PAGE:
Pedaling and peregrinating: Walker to Itasca

Lisa wrote about the long day we had riding from the lovely Crow Wing State Park and our campsite at the confluence of the Crow Wing and Mississippi rivers. We had a fine night experiencing Walker’s delights and a meal on a patio with a stiff wind coming off the lake. The cheap hotel bed felt great and we lollygagged some this morning – we knew had a short day and we had some domestic things to take care of. We travel with only three changes of biking kit, so after day three, we need to find a washer and dryer.

The only laundry facility in town was a combination launderette and car wash, right on the lake. We started the clothes and then went to find coffee and pastries, and walked to the lake. It felt great to be doing something other than pedaling.

The headline for today comes from our friend Nick Spitzer, host of the great public radio show American Routes, out of Tulane University in New Orleans, Louisiana. We have long admired Nick’s work and were lucky to spend an evening with him last fall. Nick wrote me today and said he’d tired of the digital world (as many of us have) and wished to go back to analog. “Nothing is as analog as pedaling and peregrinating,” he wrote.

His comment made me think of the hundreds of hours in the saddle playing songs in my head over and over – including Allen Touissaint’s “Tipitina and Me,” the intro to Nick’s show, or the Buddy Guy/Bonnie Raitt version of John Hiatt’s “It Feels Like Rain,” or Aaron Neville doing Randy Newman’s “Louisiana 1927.” Songs that go on repeat and become a kind of mantra as the wheels roll, silently.

We left Walker around noon and rode the Paul Bunyan Trail to the little town of LaPorte where we bought some frozen wild rice brats for dinner and some Pringle’s. (Hey, we don’t have a lot of capacity for making fine meals. If it packs well, it works.)

We had a sandwich at LaPorte’s roadhouse – Third Base. We walked in at about 1:00 – it is Sunday – and there were a dozen guys there drinking beer. We were in biking clothes and masked and we got some stares. After ordering sandwiches, we went outside to eat and remembered our favorite lunches in small town bars where you can always find at least a half dozen guys sitting and chatting over Buds. We’ve been stared at so many times in small towns, it really doesn’t bother us anymore.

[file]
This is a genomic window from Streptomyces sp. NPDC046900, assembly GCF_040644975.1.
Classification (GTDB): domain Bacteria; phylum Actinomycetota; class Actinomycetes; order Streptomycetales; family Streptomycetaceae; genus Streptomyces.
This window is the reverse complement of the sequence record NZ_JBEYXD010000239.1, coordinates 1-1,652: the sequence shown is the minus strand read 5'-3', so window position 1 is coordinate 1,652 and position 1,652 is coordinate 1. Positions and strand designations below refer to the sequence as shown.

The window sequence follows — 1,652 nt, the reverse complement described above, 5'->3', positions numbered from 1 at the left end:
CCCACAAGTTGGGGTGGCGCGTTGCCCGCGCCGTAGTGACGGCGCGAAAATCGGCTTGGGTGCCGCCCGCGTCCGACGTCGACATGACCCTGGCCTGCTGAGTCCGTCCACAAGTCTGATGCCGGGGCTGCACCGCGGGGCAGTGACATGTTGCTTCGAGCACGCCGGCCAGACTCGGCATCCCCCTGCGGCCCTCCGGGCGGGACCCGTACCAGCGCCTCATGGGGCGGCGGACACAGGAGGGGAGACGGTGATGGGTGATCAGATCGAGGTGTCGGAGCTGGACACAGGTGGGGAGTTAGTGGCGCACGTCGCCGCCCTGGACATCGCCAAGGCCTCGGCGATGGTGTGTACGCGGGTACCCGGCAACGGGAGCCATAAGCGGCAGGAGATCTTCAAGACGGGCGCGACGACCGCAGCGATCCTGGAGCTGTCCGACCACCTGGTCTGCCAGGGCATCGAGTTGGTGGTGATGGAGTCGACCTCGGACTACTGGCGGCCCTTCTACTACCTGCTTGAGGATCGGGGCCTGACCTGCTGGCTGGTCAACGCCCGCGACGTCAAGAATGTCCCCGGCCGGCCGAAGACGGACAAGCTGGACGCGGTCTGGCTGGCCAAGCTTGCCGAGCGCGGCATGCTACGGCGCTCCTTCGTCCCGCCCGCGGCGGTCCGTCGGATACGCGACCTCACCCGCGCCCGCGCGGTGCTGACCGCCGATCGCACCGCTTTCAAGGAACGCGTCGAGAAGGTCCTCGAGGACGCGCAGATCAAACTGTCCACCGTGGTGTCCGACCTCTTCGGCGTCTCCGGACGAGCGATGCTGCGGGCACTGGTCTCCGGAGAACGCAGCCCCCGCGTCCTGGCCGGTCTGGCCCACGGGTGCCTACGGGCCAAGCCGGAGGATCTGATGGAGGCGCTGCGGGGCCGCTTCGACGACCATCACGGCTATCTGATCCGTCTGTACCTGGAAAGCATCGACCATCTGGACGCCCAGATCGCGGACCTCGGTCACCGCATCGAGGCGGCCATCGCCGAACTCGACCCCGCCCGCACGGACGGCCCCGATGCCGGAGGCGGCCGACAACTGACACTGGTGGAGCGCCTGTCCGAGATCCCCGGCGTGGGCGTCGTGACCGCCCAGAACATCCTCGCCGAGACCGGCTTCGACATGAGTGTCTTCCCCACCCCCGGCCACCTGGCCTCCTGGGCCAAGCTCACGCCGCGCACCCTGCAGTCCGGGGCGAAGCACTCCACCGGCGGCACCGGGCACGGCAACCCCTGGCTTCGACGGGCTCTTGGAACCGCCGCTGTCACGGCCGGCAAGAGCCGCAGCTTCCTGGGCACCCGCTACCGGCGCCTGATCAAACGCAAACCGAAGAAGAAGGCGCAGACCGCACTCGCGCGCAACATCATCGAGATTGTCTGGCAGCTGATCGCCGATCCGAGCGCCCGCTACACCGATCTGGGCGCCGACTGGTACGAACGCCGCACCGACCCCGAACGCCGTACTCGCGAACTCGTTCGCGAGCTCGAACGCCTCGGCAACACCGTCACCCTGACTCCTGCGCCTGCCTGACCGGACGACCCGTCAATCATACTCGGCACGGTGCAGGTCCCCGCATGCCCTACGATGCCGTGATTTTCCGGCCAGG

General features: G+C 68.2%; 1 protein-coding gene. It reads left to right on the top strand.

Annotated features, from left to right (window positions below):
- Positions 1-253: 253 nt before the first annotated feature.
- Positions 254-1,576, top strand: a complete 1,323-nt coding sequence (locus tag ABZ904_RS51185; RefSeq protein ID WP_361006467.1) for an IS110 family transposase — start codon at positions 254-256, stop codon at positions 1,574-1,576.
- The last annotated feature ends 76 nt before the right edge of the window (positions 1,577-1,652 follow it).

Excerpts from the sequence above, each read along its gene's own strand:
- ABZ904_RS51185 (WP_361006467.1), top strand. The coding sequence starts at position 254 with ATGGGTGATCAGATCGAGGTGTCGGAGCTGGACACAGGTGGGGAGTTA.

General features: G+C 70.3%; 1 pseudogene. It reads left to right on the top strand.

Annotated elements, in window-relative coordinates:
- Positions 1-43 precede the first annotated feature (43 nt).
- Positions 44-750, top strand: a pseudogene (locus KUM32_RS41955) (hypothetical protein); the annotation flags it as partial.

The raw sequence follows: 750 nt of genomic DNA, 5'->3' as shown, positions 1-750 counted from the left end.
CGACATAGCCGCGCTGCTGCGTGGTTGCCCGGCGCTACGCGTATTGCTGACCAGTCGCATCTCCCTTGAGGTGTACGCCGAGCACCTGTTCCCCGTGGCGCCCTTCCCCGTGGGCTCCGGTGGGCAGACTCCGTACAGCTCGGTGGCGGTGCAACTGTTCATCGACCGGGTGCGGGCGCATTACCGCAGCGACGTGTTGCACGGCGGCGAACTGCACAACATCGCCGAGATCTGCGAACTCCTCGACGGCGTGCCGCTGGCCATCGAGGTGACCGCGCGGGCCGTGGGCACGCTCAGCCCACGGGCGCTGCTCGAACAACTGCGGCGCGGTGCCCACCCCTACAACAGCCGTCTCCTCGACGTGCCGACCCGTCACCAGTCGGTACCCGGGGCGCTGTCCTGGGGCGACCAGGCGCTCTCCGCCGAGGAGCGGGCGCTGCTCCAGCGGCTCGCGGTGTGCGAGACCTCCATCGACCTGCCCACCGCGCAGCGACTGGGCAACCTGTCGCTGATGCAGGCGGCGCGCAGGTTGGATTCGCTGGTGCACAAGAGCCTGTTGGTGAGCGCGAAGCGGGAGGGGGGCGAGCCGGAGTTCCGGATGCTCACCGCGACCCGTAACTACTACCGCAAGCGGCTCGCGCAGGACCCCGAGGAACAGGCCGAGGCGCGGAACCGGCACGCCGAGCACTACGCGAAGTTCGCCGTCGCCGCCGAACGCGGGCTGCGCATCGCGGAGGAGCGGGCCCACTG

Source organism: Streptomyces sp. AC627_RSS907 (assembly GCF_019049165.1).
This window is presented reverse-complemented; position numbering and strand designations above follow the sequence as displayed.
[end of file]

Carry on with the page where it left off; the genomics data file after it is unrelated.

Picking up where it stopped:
Then we left the trail and rode US Highway 71 twenty miles west into Itasca. It was gradually uphill all the way, but absolutely beautiful under blue skies, and between classic northern Minnesota pines and fields.

After setting camp, we rode the remaining two miles to the Headwaters of the Mississippi. We walked our bikes into the water and a guy took our picture. We were both a little teary – I had this strong feeling of pride in our bikes which have carried us the entire length of this mighty river. The scene was spectacular, with people and kids of all kinds splashing in the crystal clear water and the aquatic grass green and the sky blue and Lake Itasca mirroring everything.

We now sit by a fire as the sun sets and a full moon rises, and we talk about what comes next.

12 thoughts on “Pedaling and peregrinating: Walker to Itasca

  1. I wonder if Lisa and Dan are the only two people in America who have biked the Mississippi from its headwaters to its mouth.

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  2. The entire length of the Mississippi on a bicycle. Quite a feat! We’re proud to have driven the entire length of it during our lifetimes. You must enjoy the unique satisfaction of doing it out in the open, close to nature in every direction. You deserve to relax with a couple of cold ones and bask in your glory. Thanks for sharing!

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  3. I think this was my favorite entry this trip, combination photos & text (don’t know why, but I LOVE the Lake View Laundry & Car Wash photo). You both must be so proud & happy. An amazing adventure. A remarkable accomplishment! Never knew the length on the Mississippi was a palindrome – 2552. Wonder if they’re still all there…

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    • The length is – or at least has been in the past – mutable. It winds and meanders and forms new routes. The Army Corps of Engineers worked hard in the second half of the twentieth century to control it. There is a great essay by John McPhee about how the Mississippi at one point wanted to flow into the Atchafalaya in Texas, and it would have bypassed NOLA and Baton Rouge. It took lots of engineering to prevent it from happening.

      https://www.newyorker.com/magazine/1987/02/23/atchafalaya/amp

      Thanks for your nice comment , Larry

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